For 170 years, a Native American community has occupied Isle de Jean Charles, a tiny island deep in the bayous of south Louisiana. They have fished, hunted, and lived off the land. Now the land that has sustained them for generations is vanishing before their eyes. A host of environmental problems -coastal erosion, lack of soil renewal, oil company and government canals, and sea level rise -are overwhelming the island. Over the last fifty years, Isle de Jean Charles has been gradually shrinking, and it is now almost gone. On the heels of this tragedy has now come another: the BP oil spill, which left millions of gallons of oil in the waters surrounding the island, halting the livelihoods of many islanders, who work as fishermen, shrimpers, and oystermen. Those who vowed to stay on the island until it completely washed away now face an even more uncertain future.
For these Biloxi-Chitimacha-Choctaw Indians, their land is more than simply a place to live. It is the epicenter of their people and traditions. It is where, for eight generations, their ancestors cultivated a unique part of Louisiana culture. Our film tells their story.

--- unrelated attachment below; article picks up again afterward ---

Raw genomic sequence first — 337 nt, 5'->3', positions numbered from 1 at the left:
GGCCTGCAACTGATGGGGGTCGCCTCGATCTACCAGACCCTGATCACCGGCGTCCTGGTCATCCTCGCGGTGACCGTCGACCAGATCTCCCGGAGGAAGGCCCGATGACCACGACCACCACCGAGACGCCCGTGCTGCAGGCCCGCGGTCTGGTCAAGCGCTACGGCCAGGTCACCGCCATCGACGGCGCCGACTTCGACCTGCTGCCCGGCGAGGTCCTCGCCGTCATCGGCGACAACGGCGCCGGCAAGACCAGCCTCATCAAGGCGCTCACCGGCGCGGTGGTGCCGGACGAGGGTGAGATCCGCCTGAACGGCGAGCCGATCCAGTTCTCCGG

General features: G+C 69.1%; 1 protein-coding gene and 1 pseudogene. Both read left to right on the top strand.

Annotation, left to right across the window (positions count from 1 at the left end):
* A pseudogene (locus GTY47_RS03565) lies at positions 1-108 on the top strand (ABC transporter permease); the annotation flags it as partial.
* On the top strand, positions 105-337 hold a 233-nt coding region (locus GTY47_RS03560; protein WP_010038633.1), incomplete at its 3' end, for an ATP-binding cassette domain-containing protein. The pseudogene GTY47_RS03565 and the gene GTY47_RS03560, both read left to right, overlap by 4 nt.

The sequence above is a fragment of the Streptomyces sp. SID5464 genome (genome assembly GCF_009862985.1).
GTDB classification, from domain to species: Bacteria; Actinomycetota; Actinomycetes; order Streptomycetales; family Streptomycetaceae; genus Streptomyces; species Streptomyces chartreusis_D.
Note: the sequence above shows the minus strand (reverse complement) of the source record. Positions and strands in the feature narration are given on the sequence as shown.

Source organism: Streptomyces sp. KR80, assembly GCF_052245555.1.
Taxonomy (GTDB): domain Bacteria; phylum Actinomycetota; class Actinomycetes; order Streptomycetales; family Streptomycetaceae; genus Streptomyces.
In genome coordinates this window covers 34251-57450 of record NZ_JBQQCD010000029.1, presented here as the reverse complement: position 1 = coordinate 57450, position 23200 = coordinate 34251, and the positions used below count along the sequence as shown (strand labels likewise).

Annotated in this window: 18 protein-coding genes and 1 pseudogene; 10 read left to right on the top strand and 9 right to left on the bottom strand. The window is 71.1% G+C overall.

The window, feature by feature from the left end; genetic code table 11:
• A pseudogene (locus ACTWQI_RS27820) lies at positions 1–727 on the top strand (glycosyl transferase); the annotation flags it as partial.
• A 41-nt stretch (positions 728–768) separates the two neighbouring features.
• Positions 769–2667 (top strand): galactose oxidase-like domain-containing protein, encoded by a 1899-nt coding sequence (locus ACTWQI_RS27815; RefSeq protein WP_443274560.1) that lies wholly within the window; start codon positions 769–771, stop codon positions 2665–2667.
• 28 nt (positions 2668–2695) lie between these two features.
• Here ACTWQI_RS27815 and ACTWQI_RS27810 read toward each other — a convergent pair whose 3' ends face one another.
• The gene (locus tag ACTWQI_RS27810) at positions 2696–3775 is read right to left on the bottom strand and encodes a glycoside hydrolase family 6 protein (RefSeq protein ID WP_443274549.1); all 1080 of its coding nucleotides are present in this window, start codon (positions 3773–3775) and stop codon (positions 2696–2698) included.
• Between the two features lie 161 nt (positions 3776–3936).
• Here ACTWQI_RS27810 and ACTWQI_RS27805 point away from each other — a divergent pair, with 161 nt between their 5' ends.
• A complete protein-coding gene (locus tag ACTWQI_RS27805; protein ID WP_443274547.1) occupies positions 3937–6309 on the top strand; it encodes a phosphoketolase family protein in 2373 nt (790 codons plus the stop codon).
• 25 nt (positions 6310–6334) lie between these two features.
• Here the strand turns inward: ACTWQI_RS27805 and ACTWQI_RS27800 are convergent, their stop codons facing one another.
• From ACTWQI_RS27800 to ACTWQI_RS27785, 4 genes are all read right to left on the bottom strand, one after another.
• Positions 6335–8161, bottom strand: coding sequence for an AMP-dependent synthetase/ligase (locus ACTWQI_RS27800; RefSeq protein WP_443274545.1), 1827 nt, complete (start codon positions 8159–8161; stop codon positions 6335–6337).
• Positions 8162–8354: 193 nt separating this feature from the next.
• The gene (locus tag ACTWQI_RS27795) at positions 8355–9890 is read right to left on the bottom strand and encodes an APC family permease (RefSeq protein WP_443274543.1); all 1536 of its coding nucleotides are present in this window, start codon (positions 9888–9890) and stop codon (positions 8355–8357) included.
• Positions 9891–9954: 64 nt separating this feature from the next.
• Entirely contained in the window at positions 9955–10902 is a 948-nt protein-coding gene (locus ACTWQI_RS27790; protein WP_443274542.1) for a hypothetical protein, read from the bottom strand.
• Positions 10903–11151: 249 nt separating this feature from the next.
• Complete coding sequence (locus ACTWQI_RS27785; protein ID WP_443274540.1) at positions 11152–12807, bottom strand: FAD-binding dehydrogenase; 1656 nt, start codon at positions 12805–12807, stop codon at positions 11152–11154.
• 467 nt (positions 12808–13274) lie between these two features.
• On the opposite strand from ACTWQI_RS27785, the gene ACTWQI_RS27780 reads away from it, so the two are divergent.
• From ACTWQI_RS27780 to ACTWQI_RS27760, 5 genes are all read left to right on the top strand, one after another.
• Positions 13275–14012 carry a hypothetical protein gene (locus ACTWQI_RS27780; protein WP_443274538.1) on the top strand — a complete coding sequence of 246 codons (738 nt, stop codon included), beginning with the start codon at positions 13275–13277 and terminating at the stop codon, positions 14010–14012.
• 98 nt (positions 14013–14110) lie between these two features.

ABOUT THE DIRECTORS
Can’t Stop The Water is co-directed by Rebecca Marshall Ferris and Jason Ferris.
Rebecca Marshall Ferris began her career with the renowned documentary film company Pennebaker Hegedus Films, serving as associate producer on their films Down From The Mountain, Startup.com, Only The Strong Survive, andElaine Stritch at Liberty. In 2004, she produced the program Fox vs Franken for the Sundance Channel’s series on the First Amendment and in 2005 produced the feature documentary Al Franken: God Spoke. Born and raised in Scranton, Pennsylvania, Rebecca received a BFA from the School of Visual Arts (SVA) in New York City. Her thesis film, Jonah and the Wail, about jazz trumpeter, Jonah Jones, was awarded an Independent Feature Project Market Award and was broadcast on the Independent Film Channel. In 2011, her first feature documentary, Miller’s Tale (about actor and playwright Jason Miller), aired nationwide on PBS.
Jason Ferris grew up on a farm in Mississippi and also has family roots in New Orleans. After studying filmmaking at Davidson College, Jason moved to New York to work for PBS. His credits there include work on documentaries about Sigmund Freud and Robert Capa, along with three seasons at the international documentary series, Wide Angle. In 2004, Jason entered Union Theological Seminary (NYC), where he earned a Master of Divinity and received the Maxwell Fellowship in recognition of his short films exploring religious topics. In 2009, he added a Master of Social Work from Tulane. Throughout his graduate studies, Jason worked as a freelance camera operator on documentaries. He served as the executive producer and cinematographer on Miller’s Tale. Jason currently serves as the pastor of the Old Pine Street Presbyterian Church in Philadelphia, PA.